And how does a teacher acquire the authority to do this? By being authentic. It is just like a Professor at University. How do we know they are authentic? They need to have been authentically taught by authentic teachers following authentic teachings (eg they need the right qualifications), and then they need to teach authentically according to the teachings they received.

So when it comes to ourselves, maybe we are lucky.

Maybe we meet a teacher at a time in our lives
when we are ready.

All is right - auspicious as they say; we are introduced to this inner reality, and we get it in one go.

For many of us, however, even with a good teacher, maybe it is more like eating lots of bananas. Having little tastes, little glimpses of this inner truth and building up to the point where we can say “Yep, I have tasted lots of bananas; I reckon I know bananas”.

The trick is to be patient. Determined. And to keep your sense of humour; to avoid guilt and shame, and to be OK with your state of mind and your progress.

For most of us, our lives seem to vacillate between moments of confusion and moments of clarity. Meditation eases the confusion and strengthens the clarity. Meditation can lead to the dawning of wisdom, the experience of enlightenment.

So why wait? Maybe this is the year to really go for it. To meditate regularly. To seek a teacher. To actually follow their advice. To take your own enlightenment seriously.

Happy meditating!

MEDITATION RETREATS FOR 2017 with Ian and Ruth

March 27 – 31st  Meditation Teacher Training – Module 2 
Ruth and I regularly train people aspiring to be meditation teachers, or who are already and are seeking to extend their skills. This program is allied to Module 1, presented by Paul and Maia Bedson who teach on Mindfulness Based Stillness Meditation. We teach Contemplation and Guided Imagery.

April 7 – 13th Meditation in the Forest

This is our annual Pre-Easter 7 day retreat at the Yarra Valley Living Centre. Each year we learn a little more about relaxation, mindfulness and meditation, and we practice together. Then each year there is a specific theme; this year it is contemplation. There is not so much written on contemplation, and very few retreats on this specific topic, yet in my experience it is one of the most useful and profound elements to add to our practice. Ruth and I love presenting this retreat, and we love observing the benefits it brings to those who attend.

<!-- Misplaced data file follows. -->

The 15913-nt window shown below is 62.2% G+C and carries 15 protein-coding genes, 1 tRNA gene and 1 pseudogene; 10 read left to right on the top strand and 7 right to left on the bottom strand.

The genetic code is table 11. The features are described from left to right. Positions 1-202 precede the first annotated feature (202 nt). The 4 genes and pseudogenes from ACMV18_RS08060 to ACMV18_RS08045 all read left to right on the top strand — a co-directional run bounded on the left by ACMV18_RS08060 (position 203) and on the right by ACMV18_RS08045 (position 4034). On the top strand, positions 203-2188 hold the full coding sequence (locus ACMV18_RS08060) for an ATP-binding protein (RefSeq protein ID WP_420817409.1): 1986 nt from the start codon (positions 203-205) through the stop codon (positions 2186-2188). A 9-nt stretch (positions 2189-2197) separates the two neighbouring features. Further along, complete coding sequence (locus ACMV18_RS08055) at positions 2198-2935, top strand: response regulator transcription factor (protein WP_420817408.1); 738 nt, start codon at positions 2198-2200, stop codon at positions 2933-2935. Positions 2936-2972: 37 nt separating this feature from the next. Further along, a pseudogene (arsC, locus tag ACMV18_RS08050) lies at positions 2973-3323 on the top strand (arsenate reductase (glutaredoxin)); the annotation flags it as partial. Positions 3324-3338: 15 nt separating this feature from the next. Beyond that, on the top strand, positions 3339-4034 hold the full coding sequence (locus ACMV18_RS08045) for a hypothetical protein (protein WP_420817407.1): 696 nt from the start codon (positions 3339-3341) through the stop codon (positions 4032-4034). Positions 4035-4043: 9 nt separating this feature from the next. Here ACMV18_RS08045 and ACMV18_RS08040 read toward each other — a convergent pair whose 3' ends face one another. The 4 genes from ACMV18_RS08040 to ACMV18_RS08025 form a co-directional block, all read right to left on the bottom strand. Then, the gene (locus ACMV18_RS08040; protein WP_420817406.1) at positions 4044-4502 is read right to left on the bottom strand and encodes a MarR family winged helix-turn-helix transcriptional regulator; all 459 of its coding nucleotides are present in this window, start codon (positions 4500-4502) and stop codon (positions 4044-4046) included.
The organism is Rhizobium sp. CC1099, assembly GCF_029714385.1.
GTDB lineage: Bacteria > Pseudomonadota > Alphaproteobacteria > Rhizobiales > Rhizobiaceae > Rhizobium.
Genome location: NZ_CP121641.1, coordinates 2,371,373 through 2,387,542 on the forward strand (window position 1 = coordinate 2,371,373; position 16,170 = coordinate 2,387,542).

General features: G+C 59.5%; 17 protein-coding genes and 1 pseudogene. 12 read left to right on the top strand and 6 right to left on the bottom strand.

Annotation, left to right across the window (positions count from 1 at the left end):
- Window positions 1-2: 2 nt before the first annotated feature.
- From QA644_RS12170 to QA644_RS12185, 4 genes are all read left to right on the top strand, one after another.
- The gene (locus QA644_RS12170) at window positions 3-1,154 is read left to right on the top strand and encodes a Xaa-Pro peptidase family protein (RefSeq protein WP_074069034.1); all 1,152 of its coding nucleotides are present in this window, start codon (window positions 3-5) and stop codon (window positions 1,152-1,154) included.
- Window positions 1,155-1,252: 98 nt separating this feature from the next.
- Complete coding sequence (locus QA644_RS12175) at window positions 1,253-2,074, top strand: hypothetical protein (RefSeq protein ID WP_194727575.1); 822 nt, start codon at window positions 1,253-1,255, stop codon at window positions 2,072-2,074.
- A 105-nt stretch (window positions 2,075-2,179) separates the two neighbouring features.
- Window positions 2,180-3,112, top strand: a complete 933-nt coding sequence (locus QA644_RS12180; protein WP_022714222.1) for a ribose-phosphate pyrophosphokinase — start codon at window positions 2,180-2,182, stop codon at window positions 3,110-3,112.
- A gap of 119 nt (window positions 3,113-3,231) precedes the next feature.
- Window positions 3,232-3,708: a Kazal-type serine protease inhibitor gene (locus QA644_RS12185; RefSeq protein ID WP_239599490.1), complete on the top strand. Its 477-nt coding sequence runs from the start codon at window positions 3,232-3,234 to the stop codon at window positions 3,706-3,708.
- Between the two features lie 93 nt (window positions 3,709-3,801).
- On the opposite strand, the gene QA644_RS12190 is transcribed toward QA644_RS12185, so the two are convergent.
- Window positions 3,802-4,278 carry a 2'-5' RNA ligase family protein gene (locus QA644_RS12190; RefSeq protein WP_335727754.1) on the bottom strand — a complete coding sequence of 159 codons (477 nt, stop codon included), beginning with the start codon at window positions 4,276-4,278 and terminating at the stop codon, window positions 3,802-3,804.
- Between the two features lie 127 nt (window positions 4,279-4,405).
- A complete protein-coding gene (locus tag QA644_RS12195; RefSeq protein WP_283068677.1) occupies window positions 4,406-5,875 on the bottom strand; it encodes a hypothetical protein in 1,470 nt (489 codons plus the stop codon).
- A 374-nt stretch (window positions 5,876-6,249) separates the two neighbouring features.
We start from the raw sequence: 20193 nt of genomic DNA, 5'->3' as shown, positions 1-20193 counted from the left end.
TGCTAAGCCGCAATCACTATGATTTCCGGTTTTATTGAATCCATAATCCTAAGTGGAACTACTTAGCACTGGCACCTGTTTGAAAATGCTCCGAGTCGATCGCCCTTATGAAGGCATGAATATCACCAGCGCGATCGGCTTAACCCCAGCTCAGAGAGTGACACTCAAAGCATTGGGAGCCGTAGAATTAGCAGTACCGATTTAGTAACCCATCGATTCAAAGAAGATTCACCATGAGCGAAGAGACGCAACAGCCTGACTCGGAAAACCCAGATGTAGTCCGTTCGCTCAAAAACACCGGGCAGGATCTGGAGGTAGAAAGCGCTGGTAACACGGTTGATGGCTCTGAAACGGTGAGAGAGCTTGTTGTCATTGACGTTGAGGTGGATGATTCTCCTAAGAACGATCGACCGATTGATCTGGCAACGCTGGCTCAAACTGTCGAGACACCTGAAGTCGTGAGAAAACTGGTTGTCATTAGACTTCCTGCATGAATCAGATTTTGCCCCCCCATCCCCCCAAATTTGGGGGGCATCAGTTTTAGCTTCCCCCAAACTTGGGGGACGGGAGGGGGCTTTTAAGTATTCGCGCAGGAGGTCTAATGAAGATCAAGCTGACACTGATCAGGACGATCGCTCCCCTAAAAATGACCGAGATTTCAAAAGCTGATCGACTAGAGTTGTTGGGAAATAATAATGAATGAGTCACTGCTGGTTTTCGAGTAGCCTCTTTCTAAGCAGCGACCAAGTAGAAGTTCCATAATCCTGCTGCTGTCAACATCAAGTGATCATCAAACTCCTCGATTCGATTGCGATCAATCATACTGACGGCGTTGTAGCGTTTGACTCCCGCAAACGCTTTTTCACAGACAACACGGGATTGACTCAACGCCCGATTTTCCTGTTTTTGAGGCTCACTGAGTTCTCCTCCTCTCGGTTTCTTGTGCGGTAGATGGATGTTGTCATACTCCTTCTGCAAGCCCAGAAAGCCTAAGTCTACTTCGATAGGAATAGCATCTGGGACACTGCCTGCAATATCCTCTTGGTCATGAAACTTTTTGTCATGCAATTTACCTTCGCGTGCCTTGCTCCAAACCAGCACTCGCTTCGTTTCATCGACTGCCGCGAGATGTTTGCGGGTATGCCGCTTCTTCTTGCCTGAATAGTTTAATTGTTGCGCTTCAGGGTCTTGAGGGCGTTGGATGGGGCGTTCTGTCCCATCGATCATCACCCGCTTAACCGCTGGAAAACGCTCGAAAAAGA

June 5 – 9th Deepening Your Meditation
Our only 5 day meditation retreat, this program is all about taking time out, entering into a meditative environment and being supported to deepen your experience. Then, with this deeper experience, being able to take it with you so that your ongoing practice is more rewarding, more beneficial, more enjoyable.

July 1 -7th Mindfulness and Meditation in Daily Life
We have had many requests to present a meditation retreat in Queensland, so this is it. We are fortunate to be able to use the facilities of the Chenrezig Centre – a Buddhist Retreat Centre in the hills back of the Sunshine Coast. Our retreat will focus on integrating mindfulness and meditation into daily life. I know when I first started, meditation was something I did for a few minutes (or hours) every day; but at first, I then went back to my day as if nothing much had happened, The real benefit of these things is in how they inform our daily life, so this retreat will be very Practical. We will practice mindfulness and meditation together formally, and then use the rest of our time to bring the qualities of the practice into our daily experience – in a way that we can take them home and maintain them. My sense is that for many this could well be life changing.

October 9 – 13th Meditation Teacher Training – Module 2
This is a repeat of the earlier program. These training have been booking out, and like all our retreats, it is wise to register early.

October 21 – 27th Meditation Under the Long White Cloud
The annual New Zealand retreat at the wonderful Mana Centre on the Coromandel Peninsula (see the view from Mana below), this year the focus is on using Guided Imagery techniques to combine head and heart. We hear so much these days about training the mind. Very useful, but a mind with no heart is cold and empty. Guided Imagery provides the techniques in meditation that bring the mind and heart together – a wonderful new dimension to the practice and to life.


  1. Lovely post Ian. Thank you!

  2. Hello Ian...in a previous blog about curcumin you recommended a product called Curcubrain (NOW) which has Magnesium Stearate in it...however in this blog you are recommending staying away from this filler? Can you elaborate?

    1. Yes, this is a problem Di. When I wrote the turmeric post, was not aware of the stearate issue. Now we need to decide what the trade off is - benefit of the product versus the problems with the fillers. Hopefully, it will not be long before all supplement companies drop the stearate. It may help to write to them with a request...